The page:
Repetitive photostimulations with increasing laser power on an astrocyte were carried out, if only intracellular concentration in the field of view turned to basal level. Several trials showed that the response patterns in the stimulated cell were classified into three groups, as illustrated in Fig. 3 , in which the femtosecond laser power was 18, 21, and , respectively: 1. LS-type, with a modest elevation ; 2. S-type, with a significant spike and rapid recovery; and 3 H-type, also with a remarkable elevation , but a slow decaying phase, which could not fully recover within . The statistical result [Fig. 4 ] showed increased normalized amplitude of elevations for these three patterns as to the one for H-type. For S- and H-types, the duration of elevations was and , respectively, which was calculated as the time between photostimulation and when was decreased to 1/e of the peak value.
Moreover, following the responses of the three patterns in the stimulated astrocyte, the intercellular wave covered distinct ranges, respectively [Figs. 3 and 4]. While there was little propagation elicited by the LS-type response, the S-type evoked a wave just spreading to the neighborhood ( in radius), and the wave area following H-type was dominantly the largest, reaching in radius.
In brief, photogenerated signaling in astrocytes, both the elevation in the stimulated cell and the spreading across others, was demonstrated to have a positive relationship with the femtosecond laser intensity.
Discussions and Conclusion
Since photostimulation with a NIR femtosecond laser has previously been proposed to be a novel effective way to evoke signaling in astrocytes, here, the characteristics of photogenerated signaling were revealed in detail.
After the femtosecond laser was targeted onto one astrocyte, intracellular elevation was immediately elicited and then succeeded in other cells, forming a concentric propagation [Fig. 1]. Furthermore, oscillations in nonstimulated cells were observed in 60.9% of the waves , but less likely (15.2%) in the stimulated one [Fig. 1 and Video 1]. Regarding this, it was interesting to discover that in HeLa cells irradiated by a femtosecond laser, hyperpolarization following the initial depolarization of membrane potential was observed.20 As astrocytes can have varying resting membrane potentials,21 hyperpolarization might also be involved in this work, resulting in the depression of further excitability in the stimulated astrocyte, which requires further validation. This difference in oscillations in the stimulated and nonstimulated astrocytes has also been reported in a study employing mechanical stimulation and suggesting the distinct causes of intracellular and intercellular signaling.22 We have previously demonstrated that the photogenerated elevation in the stimulated cell resulted from photoporation on the membrane, which allowed extracellular influx and triggered release of intracellular stores.7 Hence, the mechanism of intercellular propagation should be figured out.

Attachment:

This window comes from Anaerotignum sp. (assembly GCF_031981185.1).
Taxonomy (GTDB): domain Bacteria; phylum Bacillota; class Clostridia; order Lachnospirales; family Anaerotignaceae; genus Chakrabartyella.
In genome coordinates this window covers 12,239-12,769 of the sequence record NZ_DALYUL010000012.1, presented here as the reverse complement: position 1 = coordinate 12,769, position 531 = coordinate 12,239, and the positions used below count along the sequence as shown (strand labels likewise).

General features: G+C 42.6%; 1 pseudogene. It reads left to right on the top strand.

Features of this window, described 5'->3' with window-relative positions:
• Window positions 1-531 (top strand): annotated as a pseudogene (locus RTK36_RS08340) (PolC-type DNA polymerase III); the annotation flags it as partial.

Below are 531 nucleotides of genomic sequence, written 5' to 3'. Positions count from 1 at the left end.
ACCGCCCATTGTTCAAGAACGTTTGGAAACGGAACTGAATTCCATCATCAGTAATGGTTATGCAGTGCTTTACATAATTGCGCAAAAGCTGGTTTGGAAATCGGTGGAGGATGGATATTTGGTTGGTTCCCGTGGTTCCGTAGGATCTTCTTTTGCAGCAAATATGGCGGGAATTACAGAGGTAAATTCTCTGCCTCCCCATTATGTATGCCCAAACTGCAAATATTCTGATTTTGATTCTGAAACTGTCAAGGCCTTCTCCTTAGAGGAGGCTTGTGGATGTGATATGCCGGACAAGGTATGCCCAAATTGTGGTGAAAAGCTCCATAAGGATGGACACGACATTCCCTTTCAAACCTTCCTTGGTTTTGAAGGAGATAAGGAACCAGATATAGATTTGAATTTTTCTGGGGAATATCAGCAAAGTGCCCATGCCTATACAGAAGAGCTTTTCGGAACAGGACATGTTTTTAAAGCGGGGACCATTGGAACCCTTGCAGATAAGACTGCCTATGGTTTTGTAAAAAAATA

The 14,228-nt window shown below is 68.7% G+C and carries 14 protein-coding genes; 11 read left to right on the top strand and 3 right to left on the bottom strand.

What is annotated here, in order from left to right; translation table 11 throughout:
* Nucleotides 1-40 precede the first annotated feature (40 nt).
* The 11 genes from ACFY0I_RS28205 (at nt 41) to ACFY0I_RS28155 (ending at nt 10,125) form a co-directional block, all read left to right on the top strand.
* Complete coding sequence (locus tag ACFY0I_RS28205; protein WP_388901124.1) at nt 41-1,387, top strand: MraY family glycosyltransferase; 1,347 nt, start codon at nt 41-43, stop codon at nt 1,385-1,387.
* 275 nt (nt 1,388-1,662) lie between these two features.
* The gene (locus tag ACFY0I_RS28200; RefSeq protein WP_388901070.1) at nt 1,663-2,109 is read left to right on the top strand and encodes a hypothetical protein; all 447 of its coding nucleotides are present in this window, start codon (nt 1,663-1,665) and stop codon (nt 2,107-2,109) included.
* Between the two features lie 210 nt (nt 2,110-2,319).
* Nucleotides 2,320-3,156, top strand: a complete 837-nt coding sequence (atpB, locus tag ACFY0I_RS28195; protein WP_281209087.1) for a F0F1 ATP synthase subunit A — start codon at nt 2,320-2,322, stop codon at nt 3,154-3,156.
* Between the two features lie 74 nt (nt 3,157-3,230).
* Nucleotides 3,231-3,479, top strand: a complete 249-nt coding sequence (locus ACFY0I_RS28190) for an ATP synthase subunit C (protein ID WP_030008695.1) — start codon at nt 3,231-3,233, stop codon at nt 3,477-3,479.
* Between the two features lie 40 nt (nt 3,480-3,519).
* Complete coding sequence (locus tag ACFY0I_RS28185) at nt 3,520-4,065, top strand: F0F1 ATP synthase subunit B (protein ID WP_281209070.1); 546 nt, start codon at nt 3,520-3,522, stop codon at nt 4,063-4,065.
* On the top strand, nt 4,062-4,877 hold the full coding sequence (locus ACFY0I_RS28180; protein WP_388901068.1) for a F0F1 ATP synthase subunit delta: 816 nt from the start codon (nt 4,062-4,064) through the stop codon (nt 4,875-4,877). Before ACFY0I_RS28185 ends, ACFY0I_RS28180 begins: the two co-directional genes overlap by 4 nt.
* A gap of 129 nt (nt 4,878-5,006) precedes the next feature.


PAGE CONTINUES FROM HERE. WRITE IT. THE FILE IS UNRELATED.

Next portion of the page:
Much evidence has proven the contribution of both gap junction and ATP to astrocytic waves.5, 18, 19 In our study, suramin and RB-2 both significantly depressed the photogenerated intercellular propagation in astrocytes, proving that ATP be mainly involved through the activation of (Fig. 2). Note that the spreading was not fully blocked by the two ATP receptor antagonists (suramin, 81.3%; RB-2, 73.4%). This incomplete inhibition has also been observed in another study performing photostimulation on HeLa cells,23 and other papers employing conventional stimulations on astrocytes.18, 24, 25 We thus considered this was related to the competitive property of these drugs, but not an artifact attributable to photostimulation on astrocytes. Additionally, the gap junction blockers also affected the wave, though slightly, indicating that gap junction might partially play a role. Actually, several studies found that the contribution of gap junction in intercellular propagation might be facilitating ATP release, and connexin-deficient cells released 5- to 15-fold more ATP after expressing connexin proteins.24, 25 It was even reported that ATP released from gap junction channels in astrocytes should serve as one of the intercellular signaling pathways.26 Taken together, our results suggested that the photogenerated astrocytic wave was predominantly mediated by the extracellular messenger ATP, in partial collaboration with gap junctions.